#Code Web.Api user authentication using secure salted hash password

Use a web.api service to verify users credentials

Introduction

We have a few applications running on different devices (server, mobile, tablet) and we would like to provide a service able to verify the user credentials. In this story we are going to create a web Api which accepts a Json representation of a single user credential and returns a bool parameter “isValid” once checked.

Prerequisites

Asp.Net Core 2.1 , Sql Server, TSql

Implementation

Create a table to store the user credential and other stuff.

CREATE TABLE [dbo].[UsersPlatform]([UserPlatformID] [bigint] IDENTITY(1,1) NOT NULL,
[UserID] [bigint] NOT NULL,
[DominioID] [tinyint] NULL,
[RiskProfileID] [tinyint] NULL,
[UserName] [varchar](8) NOT NULL,
[Password] [varchar](80) NULL,

[LevelID] [tinyint] NOT NULL,
[ActivationDate] [datetime] NULL,
[CloseDate] [datetime] NULL,
[CreationDate] [datetime] NOT NULL
CONSTRAINT [PK_UsersPlatform] PRIMARY KEY CLUSTERED
(
[UserPlatformID] ASC
)
WITH
(PAD_INDEX = OFF, STATISTICS_NORECOMPUTE = OFF, IGNORE_DUP_KEY = OFF, ALLOW_ROW_LOCKS = ON, ALLOW_PAGE_LOCKS = ON) ON [PRIMARY]
) ON [PRIMARY]
GO

To complete the database scripts we need to create a store procedure to retrive the password saved for a specific username

CREATE PROCEDURE [dbo].[GetAuthHash]@username varchar(8) //input parameterAS
BEGIN
SET NOCOUNT ON; SELECT
UsersPlatform.UserID,
UsersPlatform.Password

FROM UsersPlatform
WHERE
UsersPlatform.UserName = @username AND
UsersPlatform.CloseDate IS NULL
END
GO

Important : in this story we will use the integrated security authentication to login on our db. Remember to use different servers and set up specific firewall rules between them to improve your application safety.

In our web.api project, add the connect string in the appsetting.json file.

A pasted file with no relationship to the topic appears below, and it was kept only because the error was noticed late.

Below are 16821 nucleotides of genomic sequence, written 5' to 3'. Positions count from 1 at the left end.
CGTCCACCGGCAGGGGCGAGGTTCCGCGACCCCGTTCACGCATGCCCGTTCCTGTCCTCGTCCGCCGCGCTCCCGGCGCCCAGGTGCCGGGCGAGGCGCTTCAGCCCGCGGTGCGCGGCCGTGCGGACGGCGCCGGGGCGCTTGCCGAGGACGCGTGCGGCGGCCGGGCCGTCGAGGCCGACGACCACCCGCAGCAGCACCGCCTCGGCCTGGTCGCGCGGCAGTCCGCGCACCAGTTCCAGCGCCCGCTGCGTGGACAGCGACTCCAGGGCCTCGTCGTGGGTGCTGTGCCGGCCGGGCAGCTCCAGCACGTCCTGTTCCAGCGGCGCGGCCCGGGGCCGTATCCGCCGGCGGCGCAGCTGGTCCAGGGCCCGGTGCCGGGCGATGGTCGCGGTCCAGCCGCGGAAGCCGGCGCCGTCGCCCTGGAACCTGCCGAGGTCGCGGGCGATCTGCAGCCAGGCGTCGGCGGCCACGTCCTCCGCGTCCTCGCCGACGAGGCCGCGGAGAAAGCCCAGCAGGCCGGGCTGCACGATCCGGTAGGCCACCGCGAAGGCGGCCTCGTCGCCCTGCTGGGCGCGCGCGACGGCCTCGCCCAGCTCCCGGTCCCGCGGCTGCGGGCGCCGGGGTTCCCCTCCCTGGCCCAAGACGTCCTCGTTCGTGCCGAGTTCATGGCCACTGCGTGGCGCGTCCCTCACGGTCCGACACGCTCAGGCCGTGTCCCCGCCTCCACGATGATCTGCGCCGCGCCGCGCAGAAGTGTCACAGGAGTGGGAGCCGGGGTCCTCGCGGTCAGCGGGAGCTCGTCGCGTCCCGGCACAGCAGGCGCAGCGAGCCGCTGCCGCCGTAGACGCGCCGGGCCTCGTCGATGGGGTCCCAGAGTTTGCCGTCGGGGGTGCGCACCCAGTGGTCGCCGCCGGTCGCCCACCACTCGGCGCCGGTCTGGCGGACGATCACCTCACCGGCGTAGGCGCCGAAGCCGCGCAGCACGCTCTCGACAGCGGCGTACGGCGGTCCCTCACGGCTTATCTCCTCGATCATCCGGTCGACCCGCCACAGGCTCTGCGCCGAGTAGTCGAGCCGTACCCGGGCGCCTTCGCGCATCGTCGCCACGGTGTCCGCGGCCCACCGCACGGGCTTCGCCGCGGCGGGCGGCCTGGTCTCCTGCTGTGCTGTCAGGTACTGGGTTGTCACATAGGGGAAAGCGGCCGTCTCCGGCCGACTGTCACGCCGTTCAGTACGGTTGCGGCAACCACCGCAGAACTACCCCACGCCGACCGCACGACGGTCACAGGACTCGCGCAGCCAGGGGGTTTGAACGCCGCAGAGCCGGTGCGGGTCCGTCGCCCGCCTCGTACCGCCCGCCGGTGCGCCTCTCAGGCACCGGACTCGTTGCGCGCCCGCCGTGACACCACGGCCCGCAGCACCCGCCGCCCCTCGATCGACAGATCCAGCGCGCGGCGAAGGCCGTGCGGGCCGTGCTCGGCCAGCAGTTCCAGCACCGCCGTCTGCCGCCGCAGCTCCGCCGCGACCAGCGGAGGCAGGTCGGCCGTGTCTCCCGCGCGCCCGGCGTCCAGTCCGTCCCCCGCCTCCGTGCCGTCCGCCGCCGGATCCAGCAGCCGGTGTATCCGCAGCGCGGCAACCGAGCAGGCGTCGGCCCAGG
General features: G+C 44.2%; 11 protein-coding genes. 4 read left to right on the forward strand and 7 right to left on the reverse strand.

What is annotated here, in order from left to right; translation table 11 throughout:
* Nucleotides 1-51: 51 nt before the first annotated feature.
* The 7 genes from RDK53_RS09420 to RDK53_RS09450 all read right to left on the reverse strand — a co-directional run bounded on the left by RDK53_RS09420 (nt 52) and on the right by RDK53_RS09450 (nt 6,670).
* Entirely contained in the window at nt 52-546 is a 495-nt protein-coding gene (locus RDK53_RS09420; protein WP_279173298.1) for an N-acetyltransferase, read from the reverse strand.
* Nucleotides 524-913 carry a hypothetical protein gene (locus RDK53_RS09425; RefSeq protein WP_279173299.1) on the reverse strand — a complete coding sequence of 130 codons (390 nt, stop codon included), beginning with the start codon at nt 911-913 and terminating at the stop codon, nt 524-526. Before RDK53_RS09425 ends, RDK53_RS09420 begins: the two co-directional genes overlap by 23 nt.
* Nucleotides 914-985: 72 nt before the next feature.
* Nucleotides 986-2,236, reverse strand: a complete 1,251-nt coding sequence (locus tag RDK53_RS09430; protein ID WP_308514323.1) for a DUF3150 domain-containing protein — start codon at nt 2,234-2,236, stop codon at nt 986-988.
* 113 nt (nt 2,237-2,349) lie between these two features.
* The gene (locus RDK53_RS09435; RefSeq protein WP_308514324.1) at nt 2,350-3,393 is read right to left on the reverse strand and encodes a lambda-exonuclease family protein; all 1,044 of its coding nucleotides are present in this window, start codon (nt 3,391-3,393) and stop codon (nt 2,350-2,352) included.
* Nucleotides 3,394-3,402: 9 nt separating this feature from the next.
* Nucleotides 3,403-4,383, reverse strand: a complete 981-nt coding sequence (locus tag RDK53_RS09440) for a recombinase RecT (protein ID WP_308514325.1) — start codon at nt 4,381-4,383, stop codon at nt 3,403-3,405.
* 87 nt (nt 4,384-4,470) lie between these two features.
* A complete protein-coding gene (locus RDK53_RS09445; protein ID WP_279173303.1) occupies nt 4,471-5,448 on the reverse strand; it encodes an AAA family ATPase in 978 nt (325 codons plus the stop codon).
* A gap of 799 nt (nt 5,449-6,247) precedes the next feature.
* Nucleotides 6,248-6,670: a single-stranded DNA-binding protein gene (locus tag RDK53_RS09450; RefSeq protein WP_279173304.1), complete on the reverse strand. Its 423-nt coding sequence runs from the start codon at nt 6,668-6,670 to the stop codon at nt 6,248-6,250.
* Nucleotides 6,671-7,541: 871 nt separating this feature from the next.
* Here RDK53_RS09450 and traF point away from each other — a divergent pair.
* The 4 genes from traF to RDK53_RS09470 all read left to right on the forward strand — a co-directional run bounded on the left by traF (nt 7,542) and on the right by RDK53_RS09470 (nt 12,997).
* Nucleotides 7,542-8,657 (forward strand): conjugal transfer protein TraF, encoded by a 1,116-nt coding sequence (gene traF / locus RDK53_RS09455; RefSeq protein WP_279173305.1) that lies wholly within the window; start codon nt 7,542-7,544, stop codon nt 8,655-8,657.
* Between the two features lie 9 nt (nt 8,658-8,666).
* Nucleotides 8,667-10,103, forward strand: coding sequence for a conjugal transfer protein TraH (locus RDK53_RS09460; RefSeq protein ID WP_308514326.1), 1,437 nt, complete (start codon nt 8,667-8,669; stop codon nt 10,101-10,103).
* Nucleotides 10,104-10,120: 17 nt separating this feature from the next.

Connection string for Sql Server instance

In the Dal (Data Access Layer) directory we can create the classes involved in the sql data interaction.

I often use a base class per helper method and one derived class per each table with its specific method. Consequently, as you can imagine, we’ll not be using an ORM ;)

using System;
using System.Data;
using System.Data.SqlClient;
using System.IO;
using Microsoft.Extensions.Configuration;
namespace IT.Users.Dal
{
public class DBFunctions
{
..... #region Helper Methods public DataSet GetDataSet(SqlCommand cmd)
{
....
}
protected SqlParameter Param(string name, object value, SqlDbType type)
{
SqlParameter param = new SqlParameter(name, value);
param.SqlDbType = type;
return param;
}
protected SqlCommand NewCommand(SqlConnection connection, string text, CommandType type, params SqlParameter[] parameters)
{
var command = new SqlCommand(text, connection);
command.CommandType = type;
command.Parameters.AddRange(parameters);
return command;
}
protected SqlConnection NewConnection()
{
var connection = new SqlConnection(ConnectionString);
return connection;
}
private string ConnectionString
{
get {
var builder = new ConfigurationBuilder()
.SetBasePath(Directory.GetCurrentDirectory())
.AddJsonFile("appsettings.json");
var configuration = builder.Build(); return configuration.GetConnectionString("SqlServer");
}
}
#endregion
}
}

The DBFunction class provides a SqlConnection calling the NewConnection method and a SqlCommand calling the NewCommand. The ConnectionString method retrieves the connection string reading the appsetting.json file.

The next step concerns the DBAuthRequest class. In this class we have a method used to call the store procedure and read the data from our table.

public class DBAuthRequest : DBFunctions
{
public async Task<KeyValuePair<long,string>> GetHashCode(AuthRequest auth)
{
KeyValuePair<long, string> idHash; try
{
using (SqlConnection conn = NewConnection())
{